The "Friedensstadt" (City of Peace)
of the Johannische Church
History of the "Friedensstadt"
The "Friedensstadt" is a Christian residential estate built by the founder of the Johannische Church, Joseph Weißenberg (1855-1941), and his followers. It was built between 1920 and 1935 and is situated near Glau, a village 40 kilometres south of Berlin. Thanks mainly to the enthusiasm and self-sacrifice of its residents and cofounders, the community flourished despite a backdrop of severe national economic recession and material austerity. People found work and accommodation here and in only 15 years about 40 buildings were erected for some 400 residents. These structures included residential buildings, a school, a home for senior citizens, a farm, workshops, a therapeutical centre, and a church on the site known as "Waldfrieden". The "Friedensstadt" thus became one of the largest and most modern private estates in Germany at the beginning of the 20th century.
This picture was taken in the year 1928 during the construction of the main chapel of the Johannische Church on the ground called "Waldfrieden".
Joseph Weißenberg believed that religious beliefs, social work and healing as practised by the early Christians were inseparable. The "Friedensstadt" was meant to become a place where people should try to live according to Jesus’ Sermon on the Mount. It was designed to provide a place to live and work as well as offering a spiritual home to the weak and poor together with recuperation of body and soul.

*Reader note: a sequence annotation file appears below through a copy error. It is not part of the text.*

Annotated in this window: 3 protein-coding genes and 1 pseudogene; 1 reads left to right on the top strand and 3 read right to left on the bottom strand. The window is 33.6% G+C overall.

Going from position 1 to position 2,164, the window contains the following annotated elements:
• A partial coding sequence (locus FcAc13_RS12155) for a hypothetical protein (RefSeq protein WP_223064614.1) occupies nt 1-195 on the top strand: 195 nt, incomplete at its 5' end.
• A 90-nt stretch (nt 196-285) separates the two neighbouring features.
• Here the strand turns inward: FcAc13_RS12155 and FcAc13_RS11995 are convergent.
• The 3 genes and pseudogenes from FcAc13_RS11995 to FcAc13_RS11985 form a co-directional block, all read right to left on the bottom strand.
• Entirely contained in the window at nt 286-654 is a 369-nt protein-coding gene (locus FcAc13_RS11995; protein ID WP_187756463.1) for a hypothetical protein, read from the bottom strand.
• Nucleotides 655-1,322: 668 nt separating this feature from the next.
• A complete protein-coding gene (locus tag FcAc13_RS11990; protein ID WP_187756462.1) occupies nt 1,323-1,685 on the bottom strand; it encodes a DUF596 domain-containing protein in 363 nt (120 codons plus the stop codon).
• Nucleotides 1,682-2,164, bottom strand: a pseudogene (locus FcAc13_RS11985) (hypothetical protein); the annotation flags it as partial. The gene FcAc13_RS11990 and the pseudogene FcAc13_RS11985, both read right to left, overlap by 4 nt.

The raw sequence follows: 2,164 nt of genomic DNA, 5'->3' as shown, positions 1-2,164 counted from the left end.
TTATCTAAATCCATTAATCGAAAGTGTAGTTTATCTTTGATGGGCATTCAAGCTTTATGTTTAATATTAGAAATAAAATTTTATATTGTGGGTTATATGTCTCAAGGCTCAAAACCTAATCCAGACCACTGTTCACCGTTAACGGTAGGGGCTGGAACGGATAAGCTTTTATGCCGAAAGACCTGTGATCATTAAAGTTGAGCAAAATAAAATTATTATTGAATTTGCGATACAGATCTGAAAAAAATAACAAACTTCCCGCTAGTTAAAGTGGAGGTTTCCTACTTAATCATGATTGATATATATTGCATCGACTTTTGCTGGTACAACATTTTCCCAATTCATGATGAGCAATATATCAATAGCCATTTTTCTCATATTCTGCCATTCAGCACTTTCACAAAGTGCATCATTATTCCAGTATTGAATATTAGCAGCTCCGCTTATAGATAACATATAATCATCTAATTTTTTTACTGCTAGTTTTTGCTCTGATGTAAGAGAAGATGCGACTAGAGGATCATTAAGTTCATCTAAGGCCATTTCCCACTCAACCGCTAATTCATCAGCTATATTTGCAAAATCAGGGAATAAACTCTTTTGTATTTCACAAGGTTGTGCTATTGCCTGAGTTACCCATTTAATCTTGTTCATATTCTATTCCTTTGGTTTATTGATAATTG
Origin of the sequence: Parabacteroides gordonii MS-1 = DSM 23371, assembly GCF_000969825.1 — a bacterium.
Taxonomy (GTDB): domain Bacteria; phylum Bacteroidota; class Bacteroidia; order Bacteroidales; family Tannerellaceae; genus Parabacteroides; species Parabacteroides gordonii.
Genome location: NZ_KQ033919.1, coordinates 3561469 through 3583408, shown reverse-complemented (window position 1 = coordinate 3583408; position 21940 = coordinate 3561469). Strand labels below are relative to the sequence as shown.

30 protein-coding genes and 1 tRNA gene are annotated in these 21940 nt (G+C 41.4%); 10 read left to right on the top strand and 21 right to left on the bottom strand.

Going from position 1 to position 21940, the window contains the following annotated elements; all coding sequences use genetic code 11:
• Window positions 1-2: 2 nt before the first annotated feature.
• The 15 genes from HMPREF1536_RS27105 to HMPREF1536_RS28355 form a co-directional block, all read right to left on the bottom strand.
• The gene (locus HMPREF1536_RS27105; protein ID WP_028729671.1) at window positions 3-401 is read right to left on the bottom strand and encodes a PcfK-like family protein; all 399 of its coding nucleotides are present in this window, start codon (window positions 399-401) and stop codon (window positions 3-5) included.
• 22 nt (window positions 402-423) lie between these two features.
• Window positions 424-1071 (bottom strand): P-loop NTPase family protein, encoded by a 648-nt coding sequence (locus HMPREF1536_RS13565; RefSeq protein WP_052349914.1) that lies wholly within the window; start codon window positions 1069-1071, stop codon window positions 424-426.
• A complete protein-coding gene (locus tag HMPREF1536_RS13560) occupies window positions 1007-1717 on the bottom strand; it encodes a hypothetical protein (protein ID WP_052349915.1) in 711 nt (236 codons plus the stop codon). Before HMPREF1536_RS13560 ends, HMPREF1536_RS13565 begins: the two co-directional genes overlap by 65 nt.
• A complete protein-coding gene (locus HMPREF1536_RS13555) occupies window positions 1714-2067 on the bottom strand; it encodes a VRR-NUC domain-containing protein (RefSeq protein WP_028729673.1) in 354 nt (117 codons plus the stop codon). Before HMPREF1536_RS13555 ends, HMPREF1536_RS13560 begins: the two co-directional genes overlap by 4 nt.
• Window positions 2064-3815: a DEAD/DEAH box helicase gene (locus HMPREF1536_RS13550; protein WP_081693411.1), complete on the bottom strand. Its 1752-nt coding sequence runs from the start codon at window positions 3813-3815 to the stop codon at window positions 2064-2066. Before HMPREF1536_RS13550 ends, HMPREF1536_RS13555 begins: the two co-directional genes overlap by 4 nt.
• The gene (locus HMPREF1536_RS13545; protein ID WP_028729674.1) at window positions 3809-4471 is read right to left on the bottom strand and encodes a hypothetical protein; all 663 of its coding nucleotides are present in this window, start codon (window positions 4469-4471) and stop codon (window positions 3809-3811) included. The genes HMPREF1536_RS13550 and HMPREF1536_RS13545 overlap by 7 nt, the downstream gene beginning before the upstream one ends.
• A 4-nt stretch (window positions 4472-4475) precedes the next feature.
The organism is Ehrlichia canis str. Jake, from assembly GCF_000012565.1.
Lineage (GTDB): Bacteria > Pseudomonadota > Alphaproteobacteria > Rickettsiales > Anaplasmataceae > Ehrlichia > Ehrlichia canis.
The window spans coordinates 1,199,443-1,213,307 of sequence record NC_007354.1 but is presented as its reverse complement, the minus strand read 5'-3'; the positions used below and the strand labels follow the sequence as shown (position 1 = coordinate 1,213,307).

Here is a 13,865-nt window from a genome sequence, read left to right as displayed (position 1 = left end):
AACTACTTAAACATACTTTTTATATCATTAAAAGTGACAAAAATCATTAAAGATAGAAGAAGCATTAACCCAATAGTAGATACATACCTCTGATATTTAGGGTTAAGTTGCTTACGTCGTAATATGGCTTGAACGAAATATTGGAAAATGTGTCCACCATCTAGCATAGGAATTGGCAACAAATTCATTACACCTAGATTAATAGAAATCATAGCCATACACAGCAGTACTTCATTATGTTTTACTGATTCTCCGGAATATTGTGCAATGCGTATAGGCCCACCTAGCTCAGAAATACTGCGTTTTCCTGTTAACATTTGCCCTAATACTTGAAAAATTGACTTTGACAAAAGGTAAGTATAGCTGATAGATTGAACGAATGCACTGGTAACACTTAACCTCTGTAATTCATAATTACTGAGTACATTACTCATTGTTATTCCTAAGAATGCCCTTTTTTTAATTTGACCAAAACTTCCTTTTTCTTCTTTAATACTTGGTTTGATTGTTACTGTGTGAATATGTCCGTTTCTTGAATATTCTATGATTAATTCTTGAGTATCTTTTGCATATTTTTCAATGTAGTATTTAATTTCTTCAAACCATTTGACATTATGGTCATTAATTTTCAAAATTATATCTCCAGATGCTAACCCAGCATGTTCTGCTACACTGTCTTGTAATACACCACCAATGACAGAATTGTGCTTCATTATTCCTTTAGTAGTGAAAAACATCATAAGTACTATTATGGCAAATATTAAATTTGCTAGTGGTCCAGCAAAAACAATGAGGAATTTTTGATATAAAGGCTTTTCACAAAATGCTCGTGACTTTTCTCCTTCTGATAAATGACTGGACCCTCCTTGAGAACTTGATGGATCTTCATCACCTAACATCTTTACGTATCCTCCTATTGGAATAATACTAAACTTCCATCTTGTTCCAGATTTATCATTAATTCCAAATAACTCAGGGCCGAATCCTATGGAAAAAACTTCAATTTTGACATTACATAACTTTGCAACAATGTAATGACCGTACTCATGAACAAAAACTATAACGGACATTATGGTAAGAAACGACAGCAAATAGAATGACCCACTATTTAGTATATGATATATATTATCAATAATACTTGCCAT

Under the National Socialist regime construction came to an abrupt end: on January 17th, 1935 the Johannische Church was banned, Joseph Weißenberg and his closest associates were arrested and the assets of the Church were confiscated. At the same time the Gestapo took action against the estate. They ordered the liquidation of the estate co-operative and the residents were expelled.
The SS, the infamous National Socialist Protection Squad, took over the grounds towards the end of 1938. An artillery training unit of the arms division of the SS moved in. From 1942 until January, 1945 part of the grounds were utilised as an external unit of the concentration camp "Sachsenhausen", holding up to 180 prisoners.
In April, 1945 the "Friedensstadt" was hastily abandoned by the SS and immediately occupied by the Soviet army. Subsequent Soviet troops belonged to engineering units. Later, during the course of the Cold War, a missile base was set up forming a strategic observation platform over the city of Berlin from the hills of Glau.
All attempts by the Johannische Church to regain the "Friedensstadt" failed due to the opposition of the Soviet military powers and to the disinterest of the government of the German Democratic Republic.
Up until the withdrawal of the Russian army in 1994, the garrison in Glau was a fenced-in and strongly guarded military enclave to which civilians normally had no right of entry.
Map of the "Friedensstadt" (German, pdf, 508kb)